After prominently featuring at Pacific FC for three seasons in the Canadian Premier League, Kadin Chung took the next step in his career when he signed with Toronto FC in February.
For Chung, getting to Major League Soccer was a long time in coming. A native of B.C., Chung joined the Vancouver Whitecaps Residency Program in 2011, and made several appearances with their under-16 and under-18 teams. In 2015, he graduated to Whitecaps FC 2 and ended up playing three years with the USL club, but he never caught on with the Whitecaps' senior team in MLS. After a brief stint with 1. FC Kaiserslautern II in Germany, Chung returned home and joined Pacific in 2019.
Bob Bradley had tracked Chung at Pacific since his time in charge at LAFC, and when he took over as coach of TFC last November he reached out to the fullback, who ended up signing an MLS contract after a successful pre-season stint with the Reds.
At first, Chung hit the ground running with Toronto FC. He made his league debut in the second week of the campaign, and earned his first start in the following game. In total, the right fullback made eight appearances - five as a starter - through the Reds’ opening 11 matches of the MLS campaign.
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Then a calf injury suffered in a 1-0 road loss to the Vancouver Whitecaps on May 8 sidelined him for three weeks. He ended up playing in the COVID-delayed 2020 Canadian Championship final against Forge FC on June 3, coming on as a second-half substitute. But that was his last appearance for the Reds. He was on the bench for TFC in this past weekend’s road loss to Inter Miami, marking the first time he’d even made the gameday squad since July 16.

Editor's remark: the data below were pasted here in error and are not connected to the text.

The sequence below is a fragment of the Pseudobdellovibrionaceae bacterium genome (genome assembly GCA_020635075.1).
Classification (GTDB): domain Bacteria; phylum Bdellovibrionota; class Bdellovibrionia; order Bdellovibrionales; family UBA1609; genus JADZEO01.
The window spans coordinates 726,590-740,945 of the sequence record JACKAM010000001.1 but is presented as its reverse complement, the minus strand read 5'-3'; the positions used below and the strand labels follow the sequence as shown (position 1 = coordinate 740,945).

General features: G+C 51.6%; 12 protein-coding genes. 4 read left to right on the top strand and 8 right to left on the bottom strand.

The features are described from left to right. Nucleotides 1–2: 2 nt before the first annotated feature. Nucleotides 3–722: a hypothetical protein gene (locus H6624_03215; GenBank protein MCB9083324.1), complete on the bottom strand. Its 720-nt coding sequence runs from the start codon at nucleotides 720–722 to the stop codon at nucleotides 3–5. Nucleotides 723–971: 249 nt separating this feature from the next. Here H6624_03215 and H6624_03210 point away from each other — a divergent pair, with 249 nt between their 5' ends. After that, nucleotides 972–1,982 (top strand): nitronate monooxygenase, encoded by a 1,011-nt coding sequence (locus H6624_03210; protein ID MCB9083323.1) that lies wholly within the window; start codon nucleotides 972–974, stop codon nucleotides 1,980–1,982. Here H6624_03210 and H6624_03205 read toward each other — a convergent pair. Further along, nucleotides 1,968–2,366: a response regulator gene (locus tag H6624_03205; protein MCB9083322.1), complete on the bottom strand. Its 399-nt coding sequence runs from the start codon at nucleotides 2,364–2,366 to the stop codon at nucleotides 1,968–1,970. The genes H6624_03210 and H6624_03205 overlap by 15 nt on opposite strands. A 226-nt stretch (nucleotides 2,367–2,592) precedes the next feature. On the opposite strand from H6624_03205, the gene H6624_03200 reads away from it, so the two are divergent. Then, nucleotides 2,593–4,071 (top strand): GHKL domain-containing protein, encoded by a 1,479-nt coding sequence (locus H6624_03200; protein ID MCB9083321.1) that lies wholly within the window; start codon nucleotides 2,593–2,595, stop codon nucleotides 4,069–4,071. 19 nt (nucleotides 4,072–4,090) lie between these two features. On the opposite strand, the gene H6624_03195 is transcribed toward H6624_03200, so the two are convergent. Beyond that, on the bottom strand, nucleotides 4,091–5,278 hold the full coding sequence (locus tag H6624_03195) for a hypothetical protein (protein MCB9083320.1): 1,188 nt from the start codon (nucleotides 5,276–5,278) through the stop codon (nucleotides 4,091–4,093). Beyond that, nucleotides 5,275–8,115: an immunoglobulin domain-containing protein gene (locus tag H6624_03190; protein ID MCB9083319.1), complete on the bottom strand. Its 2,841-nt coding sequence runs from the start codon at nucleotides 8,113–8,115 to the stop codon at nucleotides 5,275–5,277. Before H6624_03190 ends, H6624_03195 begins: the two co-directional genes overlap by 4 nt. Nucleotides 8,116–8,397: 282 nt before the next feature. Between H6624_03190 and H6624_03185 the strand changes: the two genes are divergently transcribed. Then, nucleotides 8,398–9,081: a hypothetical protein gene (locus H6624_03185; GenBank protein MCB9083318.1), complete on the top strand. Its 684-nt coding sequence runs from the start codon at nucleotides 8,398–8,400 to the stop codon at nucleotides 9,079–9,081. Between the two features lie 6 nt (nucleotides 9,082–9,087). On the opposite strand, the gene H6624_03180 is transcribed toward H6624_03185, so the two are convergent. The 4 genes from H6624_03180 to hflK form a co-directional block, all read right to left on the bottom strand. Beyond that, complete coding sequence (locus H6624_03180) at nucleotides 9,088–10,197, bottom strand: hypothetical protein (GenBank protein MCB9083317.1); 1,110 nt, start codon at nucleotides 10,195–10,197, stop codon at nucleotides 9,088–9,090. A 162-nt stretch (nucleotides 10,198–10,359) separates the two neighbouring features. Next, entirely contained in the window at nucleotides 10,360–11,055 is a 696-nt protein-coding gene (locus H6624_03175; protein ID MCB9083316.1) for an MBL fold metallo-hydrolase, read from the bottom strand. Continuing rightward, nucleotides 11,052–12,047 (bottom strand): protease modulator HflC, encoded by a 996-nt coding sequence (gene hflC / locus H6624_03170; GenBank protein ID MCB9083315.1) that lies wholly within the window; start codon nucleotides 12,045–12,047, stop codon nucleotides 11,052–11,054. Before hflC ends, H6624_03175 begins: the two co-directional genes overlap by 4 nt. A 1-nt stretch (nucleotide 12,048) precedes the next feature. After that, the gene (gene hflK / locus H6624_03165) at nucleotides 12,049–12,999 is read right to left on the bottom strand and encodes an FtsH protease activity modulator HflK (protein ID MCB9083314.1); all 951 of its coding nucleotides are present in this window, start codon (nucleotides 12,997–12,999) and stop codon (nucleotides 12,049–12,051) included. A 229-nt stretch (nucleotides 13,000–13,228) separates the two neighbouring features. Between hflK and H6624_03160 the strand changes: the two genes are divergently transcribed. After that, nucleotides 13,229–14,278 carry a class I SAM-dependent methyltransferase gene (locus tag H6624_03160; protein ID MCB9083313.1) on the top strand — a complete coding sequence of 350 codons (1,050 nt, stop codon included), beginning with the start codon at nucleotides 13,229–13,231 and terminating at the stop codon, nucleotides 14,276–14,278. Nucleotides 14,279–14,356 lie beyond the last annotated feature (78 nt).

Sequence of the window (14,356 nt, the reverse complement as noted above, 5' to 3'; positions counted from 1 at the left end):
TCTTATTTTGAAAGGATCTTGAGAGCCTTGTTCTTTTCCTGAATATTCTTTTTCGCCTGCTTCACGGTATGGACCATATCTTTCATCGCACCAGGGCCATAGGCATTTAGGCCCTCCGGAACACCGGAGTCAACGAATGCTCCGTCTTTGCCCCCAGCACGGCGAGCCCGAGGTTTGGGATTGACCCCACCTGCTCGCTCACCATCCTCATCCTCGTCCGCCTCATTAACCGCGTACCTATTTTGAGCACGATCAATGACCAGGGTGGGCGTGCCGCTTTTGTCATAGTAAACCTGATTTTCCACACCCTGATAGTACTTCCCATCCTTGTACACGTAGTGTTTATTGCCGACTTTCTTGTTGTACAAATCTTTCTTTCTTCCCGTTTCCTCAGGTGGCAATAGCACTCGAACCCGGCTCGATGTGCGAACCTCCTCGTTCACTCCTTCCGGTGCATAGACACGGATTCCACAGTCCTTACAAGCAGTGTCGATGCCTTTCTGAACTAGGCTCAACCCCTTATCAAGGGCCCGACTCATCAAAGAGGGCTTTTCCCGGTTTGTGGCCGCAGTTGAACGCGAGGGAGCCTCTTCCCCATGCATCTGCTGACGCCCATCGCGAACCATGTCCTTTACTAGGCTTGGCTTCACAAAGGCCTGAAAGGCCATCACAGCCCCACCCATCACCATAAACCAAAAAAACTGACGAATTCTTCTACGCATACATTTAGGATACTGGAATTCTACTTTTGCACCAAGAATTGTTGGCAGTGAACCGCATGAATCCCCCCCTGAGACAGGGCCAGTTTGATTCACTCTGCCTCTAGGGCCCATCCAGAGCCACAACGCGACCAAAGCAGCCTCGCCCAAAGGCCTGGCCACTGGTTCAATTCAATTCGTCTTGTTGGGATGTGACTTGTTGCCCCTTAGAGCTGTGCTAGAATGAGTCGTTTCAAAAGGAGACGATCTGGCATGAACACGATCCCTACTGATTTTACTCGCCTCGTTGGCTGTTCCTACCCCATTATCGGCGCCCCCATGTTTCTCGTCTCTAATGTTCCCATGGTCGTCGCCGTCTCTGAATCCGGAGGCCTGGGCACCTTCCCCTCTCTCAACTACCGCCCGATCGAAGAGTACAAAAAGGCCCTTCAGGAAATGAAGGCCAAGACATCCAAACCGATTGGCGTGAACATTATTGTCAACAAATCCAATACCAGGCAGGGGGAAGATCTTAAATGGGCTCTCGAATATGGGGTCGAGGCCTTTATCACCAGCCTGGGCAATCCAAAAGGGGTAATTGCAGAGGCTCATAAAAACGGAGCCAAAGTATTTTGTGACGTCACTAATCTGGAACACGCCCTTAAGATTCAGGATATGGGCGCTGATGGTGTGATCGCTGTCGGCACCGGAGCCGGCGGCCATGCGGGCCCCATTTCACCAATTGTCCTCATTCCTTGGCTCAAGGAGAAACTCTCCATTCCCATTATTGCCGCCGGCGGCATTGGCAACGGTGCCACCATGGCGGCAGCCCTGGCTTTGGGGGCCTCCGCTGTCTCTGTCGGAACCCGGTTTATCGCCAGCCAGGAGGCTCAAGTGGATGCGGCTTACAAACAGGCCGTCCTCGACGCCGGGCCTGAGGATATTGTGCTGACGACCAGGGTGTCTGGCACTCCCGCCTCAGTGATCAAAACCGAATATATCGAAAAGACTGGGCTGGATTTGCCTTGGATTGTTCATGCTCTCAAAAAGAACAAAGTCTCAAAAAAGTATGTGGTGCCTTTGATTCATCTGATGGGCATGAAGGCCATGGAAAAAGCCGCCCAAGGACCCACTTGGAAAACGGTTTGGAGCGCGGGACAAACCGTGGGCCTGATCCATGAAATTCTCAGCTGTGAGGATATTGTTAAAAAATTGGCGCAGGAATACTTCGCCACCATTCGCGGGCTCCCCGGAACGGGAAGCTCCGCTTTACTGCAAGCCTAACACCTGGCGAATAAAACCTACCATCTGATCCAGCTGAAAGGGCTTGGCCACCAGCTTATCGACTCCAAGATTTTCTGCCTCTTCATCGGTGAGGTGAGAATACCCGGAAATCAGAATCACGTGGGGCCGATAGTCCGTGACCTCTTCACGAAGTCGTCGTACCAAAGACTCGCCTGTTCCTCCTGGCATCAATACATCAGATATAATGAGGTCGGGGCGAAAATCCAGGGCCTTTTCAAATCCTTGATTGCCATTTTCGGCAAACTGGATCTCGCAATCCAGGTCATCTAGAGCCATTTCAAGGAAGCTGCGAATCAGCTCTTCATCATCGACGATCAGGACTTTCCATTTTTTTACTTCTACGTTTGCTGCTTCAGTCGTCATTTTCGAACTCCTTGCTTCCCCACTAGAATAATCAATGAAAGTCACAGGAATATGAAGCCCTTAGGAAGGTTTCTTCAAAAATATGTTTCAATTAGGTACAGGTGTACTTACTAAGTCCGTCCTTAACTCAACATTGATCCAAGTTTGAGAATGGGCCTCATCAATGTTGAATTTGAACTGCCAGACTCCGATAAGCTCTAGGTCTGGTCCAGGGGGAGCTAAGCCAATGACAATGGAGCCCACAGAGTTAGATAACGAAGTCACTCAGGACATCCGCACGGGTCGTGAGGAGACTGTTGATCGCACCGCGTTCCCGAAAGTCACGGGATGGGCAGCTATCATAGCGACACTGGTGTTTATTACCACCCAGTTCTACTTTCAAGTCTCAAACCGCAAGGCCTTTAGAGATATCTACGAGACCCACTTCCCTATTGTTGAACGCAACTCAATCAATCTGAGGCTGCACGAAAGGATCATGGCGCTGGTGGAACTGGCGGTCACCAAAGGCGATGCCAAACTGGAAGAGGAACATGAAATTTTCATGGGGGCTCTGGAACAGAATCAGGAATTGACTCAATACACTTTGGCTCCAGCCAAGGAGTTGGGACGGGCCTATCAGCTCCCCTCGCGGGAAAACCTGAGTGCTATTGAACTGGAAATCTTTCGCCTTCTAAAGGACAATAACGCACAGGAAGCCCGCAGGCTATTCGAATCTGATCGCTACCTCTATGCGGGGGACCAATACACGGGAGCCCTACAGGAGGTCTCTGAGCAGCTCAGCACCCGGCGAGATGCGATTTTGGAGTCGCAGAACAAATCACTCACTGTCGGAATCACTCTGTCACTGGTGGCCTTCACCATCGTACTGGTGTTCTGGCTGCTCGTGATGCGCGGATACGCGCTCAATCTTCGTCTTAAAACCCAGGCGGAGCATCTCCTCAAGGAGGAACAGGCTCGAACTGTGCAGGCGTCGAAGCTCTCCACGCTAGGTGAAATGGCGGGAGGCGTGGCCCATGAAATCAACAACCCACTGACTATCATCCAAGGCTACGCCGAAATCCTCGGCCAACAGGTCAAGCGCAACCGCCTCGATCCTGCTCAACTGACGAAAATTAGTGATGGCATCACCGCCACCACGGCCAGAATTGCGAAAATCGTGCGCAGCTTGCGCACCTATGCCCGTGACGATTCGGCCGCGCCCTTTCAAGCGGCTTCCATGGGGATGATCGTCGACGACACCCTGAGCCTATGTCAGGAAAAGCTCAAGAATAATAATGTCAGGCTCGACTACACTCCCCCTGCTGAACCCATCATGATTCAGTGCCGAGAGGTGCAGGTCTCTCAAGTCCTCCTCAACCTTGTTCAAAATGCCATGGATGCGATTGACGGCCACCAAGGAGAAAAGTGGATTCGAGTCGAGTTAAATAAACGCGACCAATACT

“I felt like prior to the injuries I was having a good run of games. But that’s football sometimes. It happens to the best players in the world. Yes, it’s frustrating, but I can only control what I can control. So, I try to push myself in training every day and find a way to get back on the matchday roster,” Chung told TFC Republic.
For Chung, being on the bench and not even dressing for games isn’t something he’s been accustomed to in his short career. He was a starter for Pacific during the inaugural CPL season in 2019, playing in 24 games as the team finished in fifth place. He regularly featured for the Tridents during the shortened 2020 season known as The Island Games in P.E.I. Last year, Chung firmly established himself as one of the best right fullbacks in the CPL, helping Pacific to win the North Star Shield as league champions. He also played against TFC at BMO Field in the semifinals of the Canadian Championship.